Pohlmann: What keeps you up at night about what’s going on in Canada?

Woo: Complacency. Canada has been blessed with numerous natural endowments and political and institutional assets. But we are slipping on many indices and our position in the world could deteriorate sharply. The usual story for why Canada didn’t fall into a more severe recession in 2008 is that we have strong banks and a good financial regulatory system – for example, that we didn’t have a subprime mortgage problem like the U.S. That’s all true. But we overlook the fact that China saved Canada from a more severe recession. If you look at what kept growth from falling even further between 2008 and 2011, the answer is Chinese demand. Exports from Canada to China doubled between 2008 and 2013. Exports from Canada to the rest of the world, including to the U.S., still have not caught up to the levels they were in 2007. Continue reading

TORONTO: Ratna Omidvar, executive director of the Global Diversity Exchange (GDX), wants to “saturate Canada’s powerful industry networks with diaspora leaders”

Diaspora Leadership

November 2nd, 2014

Ratna OmidvarAt a recent academic panel discussion in Toronto on “The Power of the Diaspora Networks in Canada” at Ryerson University’s Ted Rogers School of Management, Ratna Omidvar, executive director of the Global Diversity Exchange (GDX) chose to focus her remarks on diaspora leadership.

Focus on diaspora leadership

Ratna Omidvar: I want to focus my remarks on diaspora leadership, because I think a discussion on the rise and influence of immigrants in the areas of trade and investment must be about the rise and influence of political and business leaders who are immigrants.

In other words, it’s not the size of the diaspora communities in Canada that makes them influential, it’s the success of individuals within those communities. For example, how does a Canadian bank expand in Latin America? A successful business model aside, they will be better able to attract those markets by employing people who understand Latin America, and just as important, who have business connections in Peru, Columbia, Mexico, and Chile.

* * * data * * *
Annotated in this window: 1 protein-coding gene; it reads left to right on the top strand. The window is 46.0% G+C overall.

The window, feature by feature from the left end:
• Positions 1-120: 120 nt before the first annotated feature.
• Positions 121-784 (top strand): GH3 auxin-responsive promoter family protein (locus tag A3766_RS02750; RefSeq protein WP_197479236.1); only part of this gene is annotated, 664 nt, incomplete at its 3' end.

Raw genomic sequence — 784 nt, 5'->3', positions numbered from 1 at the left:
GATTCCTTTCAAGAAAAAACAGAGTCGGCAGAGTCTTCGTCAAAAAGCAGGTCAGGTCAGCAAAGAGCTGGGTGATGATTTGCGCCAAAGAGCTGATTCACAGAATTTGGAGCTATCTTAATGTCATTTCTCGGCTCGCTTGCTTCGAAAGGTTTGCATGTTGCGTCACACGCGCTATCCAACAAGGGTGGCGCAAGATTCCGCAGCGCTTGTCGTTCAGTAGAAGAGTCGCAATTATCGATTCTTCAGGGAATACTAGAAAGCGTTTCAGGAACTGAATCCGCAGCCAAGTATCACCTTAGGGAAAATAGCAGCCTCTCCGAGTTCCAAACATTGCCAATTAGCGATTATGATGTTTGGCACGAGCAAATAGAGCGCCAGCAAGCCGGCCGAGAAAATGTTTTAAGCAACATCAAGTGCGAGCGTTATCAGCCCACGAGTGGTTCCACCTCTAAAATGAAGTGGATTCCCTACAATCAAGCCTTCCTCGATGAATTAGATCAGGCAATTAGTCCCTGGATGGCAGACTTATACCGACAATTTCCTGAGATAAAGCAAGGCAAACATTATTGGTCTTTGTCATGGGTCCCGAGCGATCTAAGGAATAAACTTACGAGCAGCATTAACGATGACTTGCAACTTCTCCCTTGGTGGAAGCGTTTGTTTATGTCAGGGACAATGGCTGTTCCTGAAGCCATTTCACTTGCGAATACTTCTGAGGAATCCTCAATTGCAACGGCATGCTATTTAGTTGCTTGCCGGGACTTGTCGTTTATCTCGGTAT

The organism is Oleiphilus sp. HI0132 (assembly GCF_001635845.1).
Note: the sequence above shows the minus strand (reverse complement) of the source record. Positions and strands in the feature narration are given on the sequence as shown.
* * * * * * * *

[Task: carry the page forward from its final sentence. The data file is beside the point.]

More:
The good news is that diverse talent is a Canadian strength. We boast some of the world’s most diverse cities, Toronto, Vancouver and Montreal. Toronto is Canada’s most diverse city, with more than half its residents not born in Canada. Close to half (47%) are visible minorities. Together, we comprise more than 200 distinct ethnicities and there are over 140 languages and dialects spoken. Continue reading

TORONTO: Zahra Abdille and her two sons victims of apparent “honour” killing on Canadian soil

Slain nurse moved family to women’s shelter, says its boss

Zahra Abdille, found dead with her two sons on Saturday, had fled a violent relationship and stayed in a safe house with her two young children last year, according to the executive director of Dr. Roz’s Healing Place.

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Zahra Abdille, left, and her eldest son Faris.Zahra Abdille, left, and her eldest son Faris.
By:  Staff Reporter,  Staff Reporter, Published on Tue Dec 02 2014

A slain Toronto nurse fled a violent relationship to stay with her two young sons in a safe house while she tried to gain custody of her children last year, according to abused women’s centre Dr. Roz’s Healing Place.